NFU labour

Growers are warning of supply shortages if more crops are left unpicked or unable to be packaged and processed as the UK seasonal labour crisis worsens.

Competition for workers is so high, according toFarmers Guardian,that some firms have raised hourly wages by 5 per cent and companies such as West Sussex vegetable specialist Barfoots has promised a £600 bonus if workers stay for 12 weeks this summer.

Barfoots MD Julian Marks told the FPJ last week that the shortage of labour meant some of this season's courgette crop was wasted. Meanwhile, he added that the UK asparagus season was the most difficult on record due to the combination of late frosts and very high labour costs.

“Our business is very labour intensive,” Marks said. “The present labour issue is due to the perfect storm of Brexit, EU returnees choosing to stay at home or go to countries where they are made to feel more welcome, the Covid factor, the fact the seasonal worker programme was late, quarantine issues, and the lifting of lockdown and the massive demand for seasonal labour from all UK sectors – hospitality in particular.”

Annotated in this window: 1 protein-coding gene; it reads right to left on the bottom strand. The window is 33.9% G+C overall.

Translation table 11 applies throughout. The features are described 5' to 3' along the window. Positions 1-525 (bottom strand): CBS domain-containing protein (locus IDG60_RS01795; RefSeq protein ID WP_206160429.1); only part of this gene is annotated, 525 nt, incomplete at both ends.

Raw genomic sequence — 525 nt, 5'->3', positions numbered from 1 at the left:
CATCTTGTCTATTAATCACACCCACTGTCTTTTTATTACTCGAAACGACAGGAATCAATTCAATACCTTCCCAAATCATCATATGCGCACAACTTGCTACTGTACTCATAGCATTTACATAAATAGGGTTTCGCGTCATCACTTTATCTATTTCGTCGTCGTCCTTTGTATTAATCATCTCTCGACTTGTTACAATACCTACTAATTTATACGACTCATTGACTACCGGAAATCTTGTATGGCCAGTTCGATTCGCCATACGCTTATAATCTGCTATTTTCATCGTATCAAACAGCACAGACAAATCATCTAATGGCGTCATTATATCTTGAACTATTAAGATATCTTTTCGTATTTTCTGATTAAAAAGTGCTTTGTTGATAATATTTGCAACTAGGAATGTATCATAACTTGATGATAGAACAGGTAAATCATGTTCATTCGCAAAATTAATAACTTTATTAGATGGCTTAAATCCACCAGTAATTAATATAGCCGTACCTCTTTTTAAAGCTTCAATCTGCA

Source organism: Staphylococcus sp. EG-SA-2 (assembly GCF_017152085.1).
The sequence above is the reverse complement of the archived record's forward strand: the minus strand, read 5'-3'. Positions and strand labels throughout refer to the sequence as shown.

But Ali Capper, NFU horticulture and potatoes board chair, said wage rises were not the solution. 'We need an immigration policy that is fit for purpose and while our sector is lucky in that we have the permit scheme, it is not bringing us enough people and I can only see the EU picture getting worse,' she toldFarmers Guardian, calling on the government to make the Seasonal Agricultural Workers pilot scheme permanent to instil grower confidence.

'Anxiety levels are at the highest I have ever known them, and the lack of labour could decimate our industry as growers will not plan to produce the same volumes in the future to mitigate this risk.'

The British Growers Association said margins were already being squeezed, with employers investing in ‘very necessary and important’ regulations to keep staff safe from the virus.

The industry is calling on the government to relax the restrictions on foreign workers, with one option a short-term visa which would allow EU workers to be employed in the UK for a set period of time.

Speaking to Farmers Guardian at the Great Yorkshire Show last week (14 July), Defra Secretary George Eustice said: 'We are discussing across the Government at the moment what we might do next year and whether there should be a further extension of the SAWS pilot or whether indeed we should try to do a more permanent scheme but we are not in a position yet to make any final decisions.'